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Controllability and its effect on psychological functioning

Monier, Laurie, Psychology, Faculty of Science, UNSW

2015

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  • Title:
    Controllability and its effect on psychological functioning
  • Author/Creator/Curator: Monier, Laurie, Psychology, Faculty of Science, UNSW
  • Subjects: Traumatic Stress; Controllability; Perceived Control
  • Resource type: Thesis
  • Type of thesis: Ph.D.
  • Date: 2015
  • Supervisor: Bryant, Richard, Psychology, Faculty of Science, UNSW
  • Language: English
  • Permissions: This work can be used in accordance with the Creative Commons BY-NC-ND license.
    Please see additional information at https://library.unsw.edu.au/copyright/for-researchers-and-creators/unsworks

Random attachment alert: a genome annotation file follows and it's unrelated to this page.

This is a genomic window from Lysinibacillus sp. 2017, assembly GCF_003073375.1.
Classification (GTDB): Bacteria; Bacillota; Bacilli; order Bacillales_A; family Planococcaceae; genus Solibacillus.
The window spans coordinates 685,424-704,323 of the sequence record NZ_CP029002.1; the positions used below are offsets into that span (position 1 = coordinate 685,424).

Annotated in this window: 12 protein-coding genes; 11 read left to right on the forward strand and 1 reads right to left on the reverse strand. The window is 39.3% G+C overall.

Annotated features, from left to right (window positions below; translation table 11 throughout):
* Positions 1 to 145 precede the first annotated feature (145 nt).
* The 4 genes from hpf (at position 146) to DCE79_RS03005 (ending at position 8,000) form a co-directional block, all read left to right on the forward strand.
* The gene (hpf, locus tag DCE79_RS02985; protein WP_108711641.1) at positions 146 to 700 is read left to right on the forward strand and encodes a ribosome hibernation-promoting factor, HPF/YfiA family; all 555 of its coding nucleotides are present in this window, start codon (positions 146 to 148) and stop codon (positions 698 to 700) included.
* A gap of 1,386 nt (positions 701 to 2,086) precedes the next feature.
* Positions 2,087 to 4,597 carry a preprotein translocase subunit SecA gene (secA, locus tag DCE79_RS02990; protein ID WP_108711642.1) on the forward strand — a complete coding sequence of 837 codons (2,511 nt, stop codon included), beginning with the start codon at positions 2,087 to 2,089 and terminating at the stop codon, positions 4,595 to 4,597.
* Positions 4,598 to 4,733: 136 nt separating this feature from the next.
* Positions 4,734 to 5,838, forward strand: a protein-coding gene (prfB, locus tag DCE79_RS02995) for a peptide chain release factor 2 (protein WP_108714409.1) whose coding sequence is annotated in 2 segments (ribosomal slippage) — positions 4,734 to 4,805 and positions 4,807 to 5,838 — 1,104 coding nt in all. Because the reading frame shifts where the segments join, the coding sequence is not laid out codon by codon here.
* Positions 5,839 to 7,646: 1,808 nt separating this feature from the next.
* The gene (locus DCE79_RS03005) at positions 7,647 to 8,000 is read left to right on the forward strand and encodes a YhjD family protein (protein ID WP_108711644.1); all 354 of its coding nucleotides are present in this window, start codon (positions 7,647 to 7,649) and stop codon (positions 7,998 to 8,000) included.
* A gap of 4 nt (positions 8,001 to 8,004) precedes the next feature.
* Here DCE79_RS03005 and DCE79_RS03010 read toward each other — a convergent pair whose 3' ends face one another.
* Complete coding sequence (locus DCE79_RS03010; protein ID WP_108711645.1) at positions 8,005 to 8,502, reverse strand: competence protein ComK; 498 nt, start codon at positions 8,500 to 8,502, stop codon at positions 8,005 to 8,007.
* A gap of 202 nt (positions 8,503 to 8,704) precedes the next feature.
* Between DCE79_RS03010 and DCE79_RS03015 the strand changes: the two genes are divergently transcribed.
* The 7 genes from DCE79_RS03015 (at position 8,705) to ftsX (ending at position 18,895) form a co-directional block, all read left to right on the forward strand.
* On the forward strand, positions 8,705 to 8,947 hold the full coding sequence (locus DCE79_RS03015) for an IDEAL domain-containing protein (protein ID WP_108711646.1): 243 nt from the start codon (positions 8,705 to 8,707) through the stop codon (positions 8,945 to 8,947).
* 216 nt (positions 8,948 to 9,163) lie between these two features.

• Description: This program of research investigated the effect of lacking control over negative situations on psychological functions involved in psychopathology. Controllability over various aversive stimuli was manipulated in healthy student participants. Studies 1 and 2 explored the impact of controllability on autobiographical memory. Study 1 found that lacking perceived control led to the retrieval of more categoric memories. Study 2 confirmed this finding and found that the effect of controllability on retrieval specificity was associated with limited executive resources. Study 3 examined the impact of controllability on future-related cognitive functioning. Participants who were led to believe they had no control subsequently imagined future events that were characterised by themes of impoverished mastery. These participants also demonstrated impaired social problem-solving. Studies 4-6 investigated the impact of controllability on distress tolerance. Study 4 found no effect of controllability on the ability to tolerate subsequent physical distress assessed by a cold pressor task. In Study 5, participants who did not previously have control subsequently reported a greater increase in anxiety following a secondary cognitively distressing task. However, this did not translate to a higher tendency to terminate the task earlier. Study 6 showed that lacking control led to more avoidance in response to a subsequent emotionally distressing task. Study 7 investigated the effect of lacking and losing control on hypervigilance. Unexpectedly, attentional and interpretation bias towards threat remained unaffected by the manipulation of controllability. Finally, Study 8 examined the effect of lacking and losing control on a physiological index of emotion regulation, heart rate variability. Participants who had lost control during the aversive stimulation exhibited a greater decrease in heart rate variability during the recovery period from the stressing task, reflecting poorer emotion regulation. No difference was found between participants who kept control the whole time and those who never had control. Overall, this program of research provides experimental evidence for the critical role of stressor controllability on different cognitive, emotional, behavioural, and physiological processes, and in doing so sheds light on a critical determinant on some of the core mechanisms implicated in traumatic stress.

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